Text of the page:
The prime minister wasn’t around for this latest debacle, but he appeared to pre-empt the advice in a morning interview with Sky News, from France. “You’ve just got to roll with the challenges that come your way,” Morrison said, referring to the delayed rollout. “The sprint later in the year will be very important,” he added, although it’s not clear if he knew, at that stage, just how important it would be, with Australia now even more reliant on those fourth-quarter doses. Unfortunately, this latest “challenge” may just mean another lockdown before then.


“The Commonwealth director of public prosecutions should reconsider the prosecution of Witness K before it’s too late.”

Human Rights Law Centre senior lawyer Kieran Pender says there is no public interest in prosecuting whistleblowers, as protesters gather outside parliament ahead of Witness K’s sentencing. Witness K has today pled guilty to a charge of conspiring to reveal classified information.

“On one side of this often counter-productive debate are the activists who naively seek to shut down, or rapidly phase out, many of our extractive industries and to demonise all fossil fuels.”

Labor’s resources spokesperson Madeleine King addresses a petroleum industry conference, pledging Labor support for the gas indsutry.

You and Q’s army?
The QAnon conspiracy theory, focused on a belief in the existence of a Satanic child sexual abuse ring, has been collecting followers worldwide. Here in Australia one of its adherents happens to be a long-time friend of Prime Minister Scott Morrison.

The latest unemployment rate, down from 5.5 per cent and now below pre-pandemic levels. Underemployment also declined to a seven-year low of 7.4 per cent.

“The Senate has passed a trio of government superannuation bills, including the Your Future Your Super – which will block most underperforming funds from recruiting new members and “staple” workers to one fund to prevent creation of duplicate accounts.”

The government has passed all three of its superannuation bills, after striking a deal with One Nation and Jacquie Lambie. Pauline Hanson’s proposed amendments to the concessional cap – which Labor claimed were aimed at enriching herself – were not moved, though two other One Nation amendments were accepted.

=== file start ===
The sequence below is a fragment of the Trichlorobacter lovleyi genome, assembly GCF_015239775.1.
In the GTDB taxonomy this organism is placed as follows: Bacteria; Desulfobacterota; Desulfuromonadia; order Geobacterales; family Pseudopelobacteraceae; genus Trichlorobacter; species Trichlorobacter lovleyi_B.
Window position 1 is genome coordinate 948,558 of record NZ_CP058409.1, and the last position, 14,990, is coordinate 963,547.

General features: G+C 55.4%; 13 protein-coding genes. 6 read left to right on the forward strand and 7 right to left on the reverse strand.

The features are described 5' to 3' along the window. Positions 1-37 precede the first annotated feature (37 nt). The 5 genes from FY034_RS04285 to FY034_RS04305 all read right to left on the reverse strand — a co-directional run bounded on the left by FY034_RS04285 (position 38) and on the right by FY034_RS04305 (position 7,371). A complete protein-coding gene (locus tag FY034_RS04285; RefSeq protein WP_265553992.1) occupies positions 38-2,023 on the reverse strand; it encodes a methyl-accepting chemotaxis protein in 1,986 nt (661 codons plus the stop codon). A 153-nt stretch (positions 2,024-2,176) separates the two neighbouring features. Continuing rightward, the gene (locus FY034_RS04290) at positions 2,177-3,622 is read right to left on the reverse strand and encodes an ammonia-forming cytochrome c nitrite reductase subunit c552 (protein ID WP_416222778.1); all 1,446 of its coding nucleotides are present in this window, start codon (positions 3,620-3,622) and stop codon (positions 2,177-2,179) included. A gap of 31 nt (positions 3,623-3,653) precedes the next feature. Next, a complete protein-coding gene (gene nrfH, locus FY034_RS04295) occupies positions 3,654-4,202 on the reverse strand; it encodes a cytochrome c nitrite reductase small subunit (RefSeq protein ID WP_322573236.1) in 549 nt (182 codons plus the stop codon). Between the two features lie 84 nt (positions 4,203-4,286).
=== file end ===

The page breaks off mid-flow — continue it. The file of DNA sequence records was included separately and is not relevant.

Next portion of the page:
The list
 

My Name Is Gulpilil is his testament, ‘my story of my story’, and director Molly Reynolds opens with a quietly inspired shot of the Yolngu man today, in blue jeans and a cowboy hat, walking away from the camera down a dirt track… then turning to look back, and walking slowly towards the viewer again. Without words, it sets out the structure of the film we’re about to watch, its subject simultaneously moving forwards – towards his death, as he concedes (‘It’s like, I’m walking across the desert of country, until the time comes, for me’) – and backwards, to take in the totality of his life and work.”

“Australians arguably grew complacent, whether in the case of getting vaccinated when eligible or even checking in at venues to assist contract-tracing teams. And our hermit-kingdom complacency has been encouraged by an indolent federal government. It has learnt nothing and forgotten nothing of 2020. Communication lines are confused, especially vaccine advice. A case of ‘near enough is good enough’.”

“Portraying Black trauma on screen isn’t an easy feat, and Jenkins handles this masterfully by bearing witness – a necessary act of historical remembering. The Underground Railroad lands in the middle of the debate about so-called ‘trauma porn’. When Black people globally continue to be subjected to racial violence, there is a responsibility that comes with re-creating images that feel all too real for Black folk.”

Rachel Withers

Rachel Withers is the contributing editor of The Monthly Today.

@rachelrwithers

 

The Monthly Today